I’ve known Fabio Filippini for a good while. The former Renault interior design VP and Pininfarina Chief Creative Officer has over 35 years of experience in the automotive design sector and is currently running his own design consultancy in Tokyo, Japan, where he is actively advising on car design and design strategy.
Filippini is also very active on social media – an activity that can possibly be attributed to long stays in airport lounges as he travels between his home in Japan to visit his clients worldwide. And, being Italian, he is not shy to voice his concern over certain trends he sees playing out on these digital platforms.
The article below was actually a comment Filippini left on a recent Form Trends Facebook post, and it’s too good not to share. As you’ll read, the subject matter pertains to ever-larger wheels and exaggerated proportions appearing in automotive sketches, often to the point that they lose the ability to realistically communicate the design’s intent. I have edited the text slightly for punctuation and conciseness, but I think you’ll agree that Filippini has a point…
“It has become a real disease. Drawing cars with bigger wheels is an easy and cheap trick to make the sketch look more attractive. Having said that, there is a clear threshold between a sketch enhancing proportions or stance and a ridiculous caricature. And a real designer should know it well. Of course, there are good caricatures, and caricaturists could be considered artists in their own right. But that is a different discipline from real Art, in the same way that a stupid and childish sketch is not Design! And I would say the same for the ones who pretend to be designers by just doing so.
“Michelangelo’s David has intentionally slightly oversized hands to enhance the mighty power of his character – even in a relaxed and static pose – and to anticipate what’s going to happen next… Following the shallowness of thinking (if not astonishing ignorance) of most modern-day ‘pretending to be’ car designers, they would consider doing enormously oversized feet for the intention of ‘challenging’ the marble craftsmanship…
“Unfortunately (for them) it doesn’t work like that.
“There was a time when drawing a wheel arch was a design challenge on his own, together with the rest of the entire car. A designer would spend time finding the best curves and profile to match the suspension travel and wheel stance, in every condition of charge. The challenge was to find the nicest solutions and fight with engineering to adapt their standards or evolve their techniques. But you won’t challenge anyone by just lazily refusing to learn the rules of the game, or not even knowing they exist! You don’t pretend to beat Federer by simply hitting the ball hardest and not considering if it goes out of the court… That’s just stupid ignorance.
“When Gandini designed the rear wheel arch of the Countach he surely knew best how to integrate the constraints with his styling intentions in order to achieve that dynamic effect, and I am certain that he challenged the technicians to get the final desired result. But that comes from knowledge and talent, not from an easiness and pretentious attitude.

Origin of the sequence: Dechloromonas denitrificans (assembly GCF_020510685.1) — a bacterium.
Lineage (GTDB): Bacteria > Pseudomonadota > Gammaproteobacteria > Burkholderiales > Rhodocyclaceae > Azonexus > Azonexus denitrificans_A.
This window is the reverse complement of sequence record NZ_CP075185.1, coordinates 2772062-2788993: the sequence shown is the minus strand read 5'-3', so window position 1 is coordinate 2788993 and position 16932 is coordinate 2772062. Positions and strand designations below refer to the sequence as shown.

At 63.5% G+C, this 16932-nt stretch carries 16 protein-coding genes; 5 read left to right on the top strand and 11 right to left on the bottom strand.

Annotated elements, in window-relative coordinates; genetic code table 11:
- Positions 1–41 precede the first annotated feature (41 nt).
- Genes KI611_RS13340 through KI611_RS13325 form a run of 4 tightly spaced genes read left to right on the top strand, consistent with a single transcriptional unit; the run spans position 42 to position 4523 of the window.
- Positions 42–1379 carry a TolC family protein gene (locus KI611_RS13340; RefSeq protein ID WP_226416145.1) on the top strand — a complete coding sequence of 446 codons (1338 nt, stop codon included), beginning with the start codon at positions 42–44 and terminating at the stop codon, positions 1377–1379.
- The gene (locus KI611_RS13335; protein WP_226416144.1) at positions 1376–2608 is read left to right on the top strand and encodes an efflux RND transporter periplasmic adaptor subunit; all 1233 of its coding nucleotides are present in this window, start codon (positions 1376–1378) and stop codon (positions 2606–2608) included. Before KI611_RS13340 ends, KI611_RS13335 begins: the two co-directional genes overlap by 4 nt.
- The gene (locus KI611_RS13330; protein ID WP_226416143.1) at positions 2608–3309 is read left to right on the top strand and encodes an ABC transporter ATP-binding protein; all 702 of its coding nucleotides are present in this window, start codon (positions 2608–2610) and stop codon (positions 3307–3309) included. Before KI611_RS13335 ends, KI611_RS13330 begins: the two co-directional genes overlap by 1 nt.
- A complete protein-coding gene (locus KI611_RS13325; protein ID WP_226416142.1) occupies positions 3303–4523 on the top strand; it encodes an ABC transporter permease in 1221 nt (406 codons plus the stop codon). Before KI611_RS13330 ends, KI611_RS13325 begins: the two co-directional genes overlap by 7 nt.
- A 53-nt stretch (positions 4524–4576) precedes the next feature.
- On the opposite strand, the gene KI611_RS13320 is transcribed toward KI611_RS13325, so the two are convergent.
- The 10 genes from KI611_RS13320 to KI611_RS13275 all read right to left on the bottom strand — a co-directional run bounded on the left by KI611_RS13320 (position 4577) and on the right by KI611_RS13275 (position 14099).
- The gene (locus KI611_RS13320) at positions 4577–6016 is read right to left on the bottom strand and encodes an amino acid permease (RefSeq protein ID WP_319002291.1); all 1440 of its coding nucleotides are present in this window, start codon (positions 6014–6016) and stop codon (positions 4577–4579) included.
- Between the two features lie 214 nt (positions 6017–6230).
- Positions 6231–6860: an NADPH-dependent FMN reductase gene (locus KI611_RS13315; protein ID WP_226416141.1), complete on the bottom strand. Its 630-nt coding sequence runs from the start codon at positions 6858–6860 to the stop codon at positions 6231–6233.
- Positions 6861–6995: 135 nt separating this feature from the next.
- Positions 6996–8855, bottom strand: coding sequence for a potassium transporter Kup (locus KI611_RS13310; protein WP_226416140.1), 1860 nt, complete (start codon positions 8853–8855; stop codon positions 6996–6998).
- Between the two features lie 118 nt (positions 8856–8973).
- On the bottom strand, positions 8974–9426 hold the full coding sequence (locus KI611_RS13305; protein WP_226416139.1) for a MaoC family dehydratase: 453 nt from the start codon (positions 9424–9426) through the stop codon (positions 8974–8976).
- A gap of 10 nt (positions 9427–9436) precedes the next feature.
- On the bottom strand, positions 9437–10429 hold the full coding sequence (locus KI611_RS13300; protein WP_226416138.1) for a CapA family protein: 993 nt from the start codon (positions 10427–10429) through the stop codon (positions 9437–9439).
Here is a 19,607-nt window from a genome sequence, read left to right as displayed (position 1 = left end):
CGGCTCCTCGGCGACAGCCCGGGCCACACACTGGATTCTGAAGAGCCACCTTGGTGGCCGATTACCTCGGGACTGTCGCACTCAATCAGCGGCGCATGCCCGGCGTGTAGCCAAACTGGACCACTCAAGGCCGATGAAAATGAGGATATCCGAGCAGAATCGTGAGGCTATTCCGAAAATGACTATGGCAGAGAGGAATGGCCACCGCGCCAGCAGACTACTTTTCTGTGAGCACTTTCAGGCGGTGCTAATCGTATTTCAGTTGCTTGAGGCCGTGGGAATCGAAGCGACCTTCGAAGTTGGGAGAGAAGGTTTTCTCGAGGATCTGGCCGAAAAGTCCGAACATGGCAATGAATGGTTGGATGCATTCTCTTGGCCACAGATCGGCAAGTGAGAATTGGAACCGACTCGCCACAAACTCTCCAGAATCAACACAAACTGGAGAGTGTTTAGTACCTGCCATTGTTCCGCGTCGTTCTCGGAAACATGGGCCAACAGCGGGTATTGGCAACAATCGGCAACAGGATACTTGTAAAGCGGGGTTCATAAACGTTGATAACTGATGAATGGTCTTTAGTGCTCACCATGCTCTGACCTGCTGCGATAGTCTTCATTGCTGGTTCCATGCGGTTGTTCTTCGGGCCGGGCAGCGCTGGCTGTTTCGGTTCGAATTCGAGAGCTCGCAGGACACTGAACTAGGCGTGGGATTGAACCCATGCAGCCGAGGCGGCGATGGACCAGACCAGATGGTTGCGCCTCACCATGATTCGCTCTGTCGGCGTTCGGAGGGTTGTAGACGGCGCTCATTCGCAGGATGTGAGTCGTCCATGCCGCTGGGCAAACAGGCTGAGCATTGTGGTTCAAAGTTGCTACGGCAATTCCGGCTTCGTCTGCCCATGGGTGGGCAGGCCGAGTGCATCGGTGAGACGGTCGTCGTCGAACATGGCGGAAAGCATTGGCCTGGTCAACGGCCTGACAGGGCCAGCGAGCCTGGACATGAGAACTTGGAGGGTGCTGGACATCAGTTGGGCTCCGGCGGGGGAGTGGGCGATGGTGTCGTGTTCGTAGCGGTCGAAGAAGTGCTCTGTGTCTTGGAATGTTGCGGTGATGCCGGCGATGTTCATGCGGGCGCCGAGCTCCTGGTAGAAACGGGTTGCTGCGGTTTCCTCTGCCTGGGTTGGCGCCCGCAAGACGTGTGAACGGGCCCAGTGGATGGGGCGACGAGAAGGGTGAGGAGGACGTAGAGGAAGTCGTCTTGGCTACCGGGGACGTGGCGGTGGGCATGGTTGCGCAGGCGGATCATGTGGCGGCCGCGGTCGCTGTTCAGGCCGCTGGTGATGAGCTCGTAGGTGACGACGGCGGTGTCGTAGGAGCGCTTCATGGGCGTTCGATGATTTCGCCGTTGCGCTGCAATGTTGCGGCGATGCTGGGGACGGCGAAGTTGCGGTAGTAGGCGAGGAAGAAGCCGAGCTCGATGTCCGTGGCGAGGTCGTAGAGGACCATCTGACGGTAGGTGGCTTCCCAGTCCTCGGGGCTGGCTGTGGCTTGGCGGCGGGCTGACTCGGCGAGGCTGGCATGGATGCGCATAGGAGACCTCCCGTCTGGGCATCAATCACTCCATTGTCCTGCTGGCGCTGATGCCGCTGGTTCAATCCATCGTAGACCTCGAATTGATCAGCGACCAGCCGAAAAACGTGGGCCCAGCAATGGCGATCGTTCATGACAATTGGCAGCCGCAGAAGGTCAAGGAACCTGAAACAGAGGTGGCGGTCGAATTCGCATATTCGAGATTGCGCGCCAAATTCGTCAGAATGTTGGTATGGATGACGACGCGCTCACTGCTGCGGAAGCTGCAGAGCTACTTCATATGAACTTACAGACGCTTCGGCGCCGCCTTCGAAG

“Most of today ‘sketching maniacs’ (I cannot call them designers, regardless if their creations are done in pencil, Photoshop or 3D digital modeling) probably haven’t even noticed that an original 911 has softly squarish wheel arches, which add a lot to its overall design charm. Drawing cars with big round rims protruding from the body (eventually ridiculously slanted sideways) is not challenging anything. It’s not even challenging the design intention itself. It’s just an easy way to make a superficially stupid sketch look ‘interesting’ by exaggerating its proportions. That’s not design. That’s completely missing the real purpose of design! That means not understanding the basic difference between producing shallow sketches or flashy renderings with the real objectives of the designer’s role.
“Design should be about finding interesting ideas, shapes and solutions to innovate and make something great in the end. Most of this ridiculous cheating is just the easiest and laziest way to hide the lack of originality and content of the design expressed in the sketch… And at the first step of the real development, all that pretend and fake character will disappear immediately by leaving a deceiving conventional and often ridiculous product on the market. That’s mostly what is happening in today’s mass production cars, as we have seen recently from big premium names. And it also means that too many current OEM design department leaders are missing the point, or even worse, not understanding it.
“Lately, this ridiculously childish attitude has been pushed so far that many duds on the web (and even worse, some professional car designers) would even sketch old car masterpieces with gigantic wheels, without catching the real proportions or design spirit, but instead pretending in their own full conviction to improve them… It is like being so shamelessly ignorant to pretend to improve Michelangelo’s David by redrawing it with a gigantic and erected phallus…”
Filippini ends his comment with a simple statement underlining the validity of his argument and summarily dismisses any possibility of a retort: “I consider this statement as a definitive opinion, and won’t waste any further time and words to answer eventual criticism from Facebook’s ‘experts’…”
Hope you enjoyed reading this exemplary and well-qualified opinion.
Founded in 2012, Form Trends tirelessly covers the automotive design industry in all corners of the globe to bring you exclusive content about cars, design, and the people behind the products.